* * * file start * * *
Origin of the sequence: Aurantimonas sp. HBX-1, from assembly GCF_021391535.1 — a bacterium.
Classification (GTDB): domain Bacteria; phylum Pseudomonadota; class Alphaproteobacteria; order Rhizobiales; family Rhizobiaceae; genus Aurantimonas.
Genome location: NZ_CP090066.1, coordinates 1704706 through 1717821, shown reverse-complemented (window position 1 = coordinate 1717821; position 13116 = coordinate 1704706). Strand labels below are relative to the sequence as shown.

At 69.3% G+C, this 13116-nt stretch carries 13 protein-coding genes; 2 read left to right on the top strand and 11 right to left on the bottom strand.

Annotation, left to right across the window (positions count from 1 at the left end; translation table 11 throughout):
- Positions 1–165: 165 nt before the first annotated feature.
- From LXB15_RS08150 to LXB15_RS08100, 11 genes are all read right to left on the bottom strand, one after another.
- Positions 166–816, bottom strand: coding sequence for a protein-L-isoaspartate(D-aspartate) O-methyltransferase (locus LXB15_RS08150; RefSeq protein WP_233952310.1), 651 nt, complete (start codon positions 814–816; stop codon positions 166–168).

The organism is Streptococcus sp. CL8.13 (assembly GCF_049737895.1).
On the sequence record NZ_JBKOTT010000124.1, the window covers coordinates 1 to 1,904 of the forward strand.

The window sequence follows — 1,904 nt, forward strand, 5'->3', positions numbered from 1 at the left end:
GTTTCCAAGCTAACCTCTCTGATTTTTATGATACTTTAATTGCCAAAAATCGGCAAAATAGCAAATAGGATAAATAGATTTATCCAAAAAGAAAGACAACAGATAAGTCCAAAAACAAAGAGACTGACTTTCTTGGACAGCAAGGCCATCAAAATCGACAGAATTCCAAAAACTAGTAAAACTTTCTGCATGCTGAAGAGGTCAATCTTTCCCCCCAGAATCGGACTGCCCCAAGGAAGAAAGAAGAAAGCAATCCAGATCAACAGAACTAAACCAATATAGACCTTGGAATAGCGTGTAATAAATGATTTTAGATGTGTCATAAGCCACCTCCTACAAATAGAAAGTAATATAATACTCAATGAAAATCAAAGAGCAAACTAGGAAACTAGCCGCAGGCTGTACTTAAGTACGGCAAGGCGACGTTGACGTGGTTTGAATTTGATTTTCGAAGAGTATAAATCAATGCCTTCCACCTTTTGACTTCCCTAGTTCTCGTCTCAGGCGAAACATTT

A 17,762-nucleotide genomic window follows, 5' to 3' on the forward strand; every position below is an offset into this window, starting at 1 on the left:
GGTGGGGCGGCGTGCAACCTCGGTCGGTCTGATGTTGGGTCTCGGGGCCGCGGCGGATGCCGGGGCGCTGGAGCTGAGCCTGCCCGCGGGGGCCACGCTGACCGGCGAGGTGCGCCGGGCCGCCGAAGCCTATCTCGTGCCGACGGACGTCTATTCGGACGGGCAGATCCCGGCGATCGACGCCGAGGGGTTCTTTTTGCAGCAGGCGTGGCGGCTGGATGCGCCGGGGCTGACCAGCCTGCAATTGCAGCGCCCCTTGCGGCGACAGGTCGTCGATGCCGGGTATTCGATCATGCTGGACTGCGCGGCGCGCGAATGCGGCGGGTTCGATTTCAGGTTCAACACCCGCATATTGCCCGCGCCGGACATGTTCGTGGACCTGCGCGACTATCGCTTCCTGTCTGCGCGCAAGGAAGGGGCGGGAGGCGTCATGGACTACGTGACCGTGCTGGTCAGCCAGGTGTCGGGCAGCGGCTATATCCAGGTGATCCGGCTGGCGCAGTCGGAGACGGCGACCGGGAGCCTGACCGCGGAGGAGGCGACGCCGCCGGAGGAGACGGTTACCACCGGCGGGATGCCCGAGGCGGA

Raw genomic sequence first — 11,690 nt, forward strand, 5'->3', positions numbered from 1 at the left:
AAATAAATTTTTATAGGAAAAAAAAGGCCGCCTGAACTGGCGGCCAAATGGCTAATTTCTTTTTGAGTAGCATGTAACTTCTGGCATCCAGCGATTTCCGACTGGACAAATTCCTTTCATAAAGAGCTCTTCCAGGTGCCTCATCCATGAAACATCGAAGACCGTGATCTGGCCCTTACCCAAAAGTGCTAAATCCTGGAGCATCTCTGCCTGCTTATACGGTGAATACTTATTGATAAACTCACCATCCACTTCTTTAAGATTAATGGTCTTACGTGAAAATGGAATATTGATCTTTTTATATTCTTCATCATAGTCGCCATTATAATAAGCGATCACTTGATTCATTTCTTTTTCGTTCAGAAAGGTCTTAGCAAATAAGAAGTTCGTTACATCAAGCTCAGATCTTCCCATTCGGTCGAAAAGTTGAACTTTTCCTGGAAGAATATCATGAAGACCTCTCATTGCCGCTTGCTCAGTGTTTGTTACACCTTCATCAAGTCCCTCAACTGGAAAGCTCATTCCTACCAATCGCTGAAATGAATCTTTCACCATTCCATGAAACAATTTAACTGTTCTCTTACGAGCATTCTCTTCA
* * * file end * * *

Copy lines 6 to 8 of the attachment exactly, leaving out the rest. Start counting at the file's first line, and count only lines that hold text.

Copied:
- Positions 1–165: 165 nt before the first annotated feature.
- From LXB15_RS08150 to LXB15_RS08100, 11 genes are all read right to left on the bottom strand, one after another.
- Positions 166–816, bottom strand: coding sequence for a protein-L-isoaspartate(D-aspartate) O-methyltransferase (locus LXB15_RS08150; RefSeq protein WP_233952310.1), 651 nt, complete (start codon positions 814–816; stop codon positions 166–168).